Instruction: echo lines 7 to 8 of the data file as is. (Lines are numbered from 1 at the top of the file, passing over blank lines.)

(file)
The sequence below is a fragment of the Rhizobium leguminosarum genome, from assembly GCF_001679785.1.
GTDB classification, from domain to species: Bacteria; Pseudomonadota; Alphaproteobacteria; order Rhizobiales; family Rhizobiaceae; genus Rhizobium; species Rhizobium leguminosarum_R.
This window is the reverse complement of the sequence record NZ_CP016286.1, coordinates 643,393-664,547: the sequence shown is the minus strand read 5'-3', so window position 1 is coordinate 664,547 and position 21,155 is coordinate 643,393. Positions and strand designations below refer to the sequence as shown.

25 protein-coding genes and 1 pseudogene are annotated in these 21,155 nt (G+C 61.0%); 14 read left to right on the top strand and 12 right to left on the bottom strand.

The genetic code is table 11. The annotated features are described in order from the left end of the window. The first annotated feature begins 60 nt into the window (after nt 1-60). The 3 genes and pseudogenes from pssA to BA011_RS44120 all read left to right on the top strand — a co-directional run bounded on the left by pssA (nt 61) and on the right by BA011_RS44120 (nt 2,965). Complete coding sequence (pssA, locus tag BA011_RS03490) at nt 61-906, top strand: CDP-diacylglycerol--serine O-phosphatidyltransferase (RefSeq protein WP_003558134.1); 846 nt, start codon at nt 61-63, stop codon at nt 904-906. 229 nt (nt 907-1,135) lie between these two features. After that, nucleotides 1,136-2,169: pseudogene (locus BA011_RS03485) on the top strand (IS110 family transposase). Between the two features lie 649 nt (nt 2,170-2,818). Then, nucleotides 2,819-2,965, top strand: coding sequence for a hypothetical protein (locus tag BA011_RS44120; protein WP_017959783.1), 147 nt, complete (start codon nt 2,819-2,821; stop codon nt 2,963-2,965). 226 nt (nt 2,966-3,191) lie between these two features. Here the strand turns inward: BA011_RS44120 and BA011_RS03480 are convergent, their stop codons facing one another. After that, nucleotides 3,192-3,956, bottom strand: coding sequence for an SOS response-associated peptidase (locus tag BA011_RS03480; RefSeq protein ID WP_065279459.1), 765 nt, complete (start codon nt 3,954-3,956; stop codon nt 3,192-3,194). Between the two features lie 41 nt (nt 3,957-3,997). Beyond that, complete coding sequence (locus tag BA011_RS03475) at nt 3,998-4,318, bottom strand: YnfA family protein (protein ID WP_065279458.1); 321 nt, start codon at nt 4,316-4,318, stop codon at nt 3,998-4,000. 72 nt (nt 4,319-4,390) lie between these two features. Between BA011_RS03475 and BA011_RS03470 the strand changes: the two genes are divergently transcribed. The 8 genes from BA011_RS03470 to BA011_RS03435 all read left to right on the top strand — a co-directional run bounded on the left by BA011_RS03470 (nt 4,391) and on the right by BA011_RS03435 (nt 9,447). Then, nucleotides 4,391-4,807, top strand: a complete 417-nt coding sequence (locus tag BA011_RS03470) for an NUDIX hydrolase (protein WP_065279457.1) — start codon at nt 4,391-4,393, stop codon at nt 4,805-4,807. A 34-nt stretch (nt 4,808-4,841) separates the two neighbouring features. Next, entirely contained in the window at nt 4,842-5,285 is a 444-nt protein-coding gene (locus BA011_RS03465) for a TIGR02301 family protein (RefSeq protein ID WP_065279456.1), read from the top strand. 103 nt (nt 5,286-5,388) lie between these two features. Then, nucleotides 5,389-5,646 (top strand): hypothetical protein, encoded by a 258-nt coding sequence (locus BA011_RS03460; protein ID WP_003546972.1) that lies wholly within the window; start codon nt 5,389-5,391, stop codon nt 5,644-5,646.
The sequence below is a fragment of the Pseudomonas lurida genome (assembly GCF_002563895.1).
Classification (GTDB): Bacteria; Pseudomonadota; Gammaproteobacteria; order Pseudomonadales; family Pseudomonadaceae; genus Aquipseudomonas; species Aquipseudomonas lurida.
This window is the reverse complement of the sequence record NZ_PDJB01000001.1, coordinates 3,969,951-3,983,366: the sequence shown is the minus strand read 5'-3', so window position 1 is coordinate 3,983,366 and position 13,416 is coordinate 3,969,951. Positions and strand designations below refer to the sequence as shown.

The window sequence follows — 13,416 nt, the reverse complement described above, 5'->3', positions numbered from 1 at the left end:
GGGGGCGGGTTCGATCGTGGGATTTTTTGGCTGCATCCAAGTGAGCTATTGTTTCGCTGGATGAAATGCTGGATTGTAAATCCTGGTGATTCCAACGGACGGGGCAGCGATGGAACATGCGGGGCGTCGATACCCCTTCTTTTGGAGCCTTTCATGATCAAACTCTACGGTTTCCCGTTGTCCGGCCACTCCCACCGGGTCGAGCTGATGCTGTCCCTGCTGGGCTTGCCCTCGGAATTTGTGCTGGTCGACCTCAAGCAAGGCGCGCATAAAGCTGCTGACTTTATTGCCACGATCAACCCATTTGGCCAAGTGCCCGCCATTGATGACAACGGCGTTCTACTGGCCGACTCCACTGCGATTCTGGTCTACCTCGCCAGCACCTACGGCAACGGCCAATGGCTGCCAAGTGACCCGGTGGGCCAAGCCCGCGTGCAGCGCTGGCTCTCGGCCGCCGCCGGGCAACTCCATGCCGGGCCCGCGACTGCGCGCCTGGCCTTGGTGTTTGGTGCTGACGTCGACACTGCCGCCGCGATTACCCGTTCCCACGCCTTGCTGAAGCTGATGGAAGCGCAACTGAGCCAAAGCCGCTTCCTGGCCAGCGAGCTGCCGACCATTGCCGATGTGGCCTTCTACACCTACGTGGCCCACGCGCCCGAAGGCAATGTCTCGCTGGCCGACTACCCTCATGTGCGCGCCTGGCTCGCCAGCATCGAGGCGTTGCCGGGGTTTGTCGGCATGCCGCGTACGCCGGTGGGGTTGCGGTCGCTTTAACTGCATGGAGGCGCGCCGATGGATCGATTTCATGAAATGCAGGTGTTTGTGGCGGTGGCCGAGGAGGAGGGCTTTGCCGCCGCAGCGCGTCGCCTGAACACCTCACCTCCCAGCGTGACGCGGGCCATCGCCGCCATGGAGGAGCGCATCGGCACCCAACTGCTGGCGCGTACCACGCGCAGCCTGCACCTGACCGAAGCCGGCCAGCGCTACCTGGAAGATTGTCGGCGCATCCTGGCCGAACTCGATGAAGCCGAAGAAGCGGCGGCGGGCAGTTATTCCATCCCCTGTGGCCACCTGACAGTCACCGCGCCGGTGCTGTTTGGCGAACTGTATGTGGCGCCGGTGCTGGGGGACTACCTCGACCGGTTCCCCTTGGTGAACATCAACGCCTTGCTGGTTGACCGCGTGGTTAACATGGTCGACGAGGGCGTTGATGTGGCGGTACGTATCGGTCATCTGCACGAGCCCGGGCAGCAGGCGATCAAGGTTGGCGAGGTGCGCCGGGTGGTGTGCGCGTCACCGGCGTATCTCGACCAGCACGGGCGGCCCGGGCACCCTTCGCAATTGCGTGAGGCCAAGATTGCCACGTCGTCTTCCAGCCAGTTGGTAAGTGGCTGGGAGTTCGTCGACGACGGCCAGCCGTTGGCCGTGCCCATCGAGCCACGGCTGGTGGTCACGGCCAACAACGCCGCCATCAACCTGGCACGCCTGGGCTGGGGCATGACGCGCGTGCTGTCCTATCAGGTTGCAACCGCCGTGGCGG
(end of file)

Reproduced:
Classification (GTDB): Bacteria; Pseudomonadota; Gammaproteobacteria; order Pseudomonadales; family Pseudomonadaceae; genus Aquipseudomonas; species Aquipseudomonas lurida.
This window is the reverse complement of the sequence record NZ_PDJB01000001.1, coordinates 3,969,951-3,983,366: the sequence shown is the minus strand read 5'-3', so window position 1 is coordinate 3,983,366 and position 13,416 is coordinate 3,969,951. Positions and strand designations below refer to the sequence as shown.